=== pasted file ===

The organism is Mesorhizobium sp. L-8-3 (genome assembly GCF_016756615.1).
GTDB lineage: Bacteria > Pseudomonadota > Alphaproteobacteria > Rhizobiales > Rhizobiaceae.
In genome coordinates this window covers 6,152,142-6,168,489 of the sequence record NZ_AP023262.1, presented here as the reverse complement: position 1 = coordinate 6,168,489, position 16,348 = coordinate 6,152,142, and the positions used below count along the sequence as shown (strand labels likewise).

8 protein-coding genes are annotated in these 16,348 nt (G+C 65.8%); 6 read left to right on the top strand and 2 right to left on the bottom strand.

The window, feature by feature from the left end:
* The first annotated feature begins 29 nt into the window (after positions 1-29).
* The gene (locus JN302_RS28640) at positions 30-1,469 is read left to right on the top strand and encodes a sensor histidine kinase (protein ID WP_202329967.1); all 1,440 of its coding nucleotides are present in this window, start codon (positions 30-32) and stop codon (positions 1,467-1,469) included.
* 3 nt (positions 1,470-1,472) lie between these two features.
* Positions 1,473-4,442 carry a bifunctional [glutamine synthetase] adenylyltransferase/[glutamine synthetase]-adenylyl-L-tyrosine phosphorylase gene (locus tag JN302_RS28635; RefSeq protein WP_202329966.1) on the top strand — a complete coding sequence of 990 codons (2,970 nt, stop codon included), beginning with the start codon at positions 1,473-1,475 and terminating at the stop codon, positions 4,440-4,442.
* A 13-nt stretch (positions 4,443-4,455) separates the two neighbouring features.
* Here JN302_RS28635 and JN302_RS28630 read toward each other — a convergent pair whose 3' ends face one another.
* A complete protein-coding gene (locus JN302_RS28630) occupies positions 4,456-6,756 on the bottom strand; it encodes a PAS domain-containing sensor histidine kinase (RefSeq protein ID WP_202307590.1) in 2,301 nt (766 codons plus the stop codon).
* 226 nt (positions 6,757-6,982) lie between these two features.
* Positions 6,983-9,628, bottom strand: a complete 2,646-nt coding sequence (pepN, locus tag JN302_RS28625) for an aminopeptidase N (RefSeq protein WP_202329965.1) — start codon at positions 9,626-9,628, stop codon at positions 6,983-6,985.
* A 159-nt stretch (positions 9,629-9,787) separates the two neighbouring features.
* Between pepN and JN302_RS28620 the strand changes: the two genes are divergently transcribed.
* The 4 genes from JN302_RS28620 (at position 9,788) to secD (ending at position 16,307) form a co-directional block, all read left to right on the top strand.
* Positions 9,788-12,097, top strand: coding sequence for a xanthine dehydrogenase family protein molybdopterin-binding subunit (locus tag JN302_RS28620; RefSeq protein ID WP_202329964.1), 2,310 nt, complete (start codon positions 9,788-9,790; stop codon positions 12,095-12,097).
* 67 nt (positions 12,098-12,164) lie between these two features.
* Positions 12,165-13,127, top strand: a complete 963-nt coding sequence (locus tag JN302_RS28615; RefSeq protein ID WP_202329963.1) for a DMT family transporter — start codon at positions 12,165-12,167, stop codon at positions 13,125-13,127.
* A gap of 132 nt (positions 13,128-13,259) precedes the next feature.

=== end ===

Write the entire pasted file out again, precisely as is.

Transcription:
The organism is Mesorhizobium sp. L-8-3 (genome assembly GCF_016756615.1).
GTDB lineage: Bacteria > Pseudomonadota > Alphaproteobacteria > Rhizobiales > Rhizobiaceae.
In genome coordinates this window covers 6,152,142-6,168,489 of the sequence record NZ_AP023262.1, presented here as the reverse complement: position 1 = coordinate 6,168,489, position 16,348 = coordinate 6,152,142, and the positions used below count along the sequence as shown (strand labels likewise).

8 protein-coding genes are annotated in these 16,348 nt (G+C 65.8%); 6 read left to right on the top strand and 2 right to left on the bottom strand.

The window, feature by feature from the left end:
* The first annotated feature begins 29 nt into the window (after positions 1-29).
* The gene (locus JN302_RS28640) at positions 30-1,469 is read left to right on the top strand and encodes a sensor histidine kinase (protein ID WP_202329967.1); all 1,440 of its coding nucleotides are present in this window, start codon (positions 30-32) and stop codon (positions 1,467-1,469) included.
* 3 nt (positions 1,470-1,472) lie between these two features.
* Positions 1,473-4,442 carry a bifunctional [glutamine synthetase] adenylyltransferase/[glutamine synthetase]-adenylyl-L-tyrosine phosphorylase gene (locus tag JN302_RS28635; RefSeq protein WP_202329966.1) on the top strand — a complete coding sequence of 990 codons (2,970 nt, stop codon included), beginning with the start codon at positions 1,473-1,475 and terminating at the stop codon, positions 4,440-4,442.
* A 13-nt stretch (positions 4,443-4,455) separates the two neighbouring features.
* Here JN302_RS28635 and JN302_RS28630 read toward each other — a convergent pair whose 3' ends face one another.
* A complete protein-coding gene (locus JN302_RS28630) occupies positions 4,456-6,756 on the bottom strand; it encodes a PAS domain-containing sensor histidine kinase (RefSeq protein ID WP_202307590.1) in 2,301 nt (766 codons plus the stop codon).
* 226 nt (positions 6,757-6,982) lie between these two features.
* Positions 6,983-9,628, bottom strand: a complete 2,646-nt coding sequence (pepN, locus tag JN302_RS28625) for an aminopeptidase N (RefSeq protein WP_202329965.1) — start codon at positions 9,626-9,628, stop codon at positions 6,983-6,985.
* A 159-nt stretch (positions 9,629-9,787) separates the two neighbouring features.
* Between pepN and JN302_RS28620 the strand changes: the two genes are divergently transcribed.
* The 4 genes from JN302_RS28620 (at position 9,788) to secD (ending at position 16,307) form a co-directional block, all read left to right on the top strand.
* Positions 9,788-12,097, top strand: coding sequence for a xanthine dehydrogenase family protein molybdopterin-binding subunit (locus tag JN302_RS28620; RefSeq protein ID WP_202329964.1), 2,310 nt, complete (start codon positions 9,788-9,790; stop codon positions 12,095-12,097).
* 67 nt (positions 12,098-12,164) lie between these two features.
* Positions 12,165-13,127, top strand: a complete 963-nt coding sequence (locus tag JN302_RS28615; RefSeq protein ID WP_202329963.1) for a DMT family transporter — start codon at positions 12,165-12,167, stop codon at positions 13,125-13,127.
* A gap of 132 nt (positions 13,128-13,259) precedes the next feature.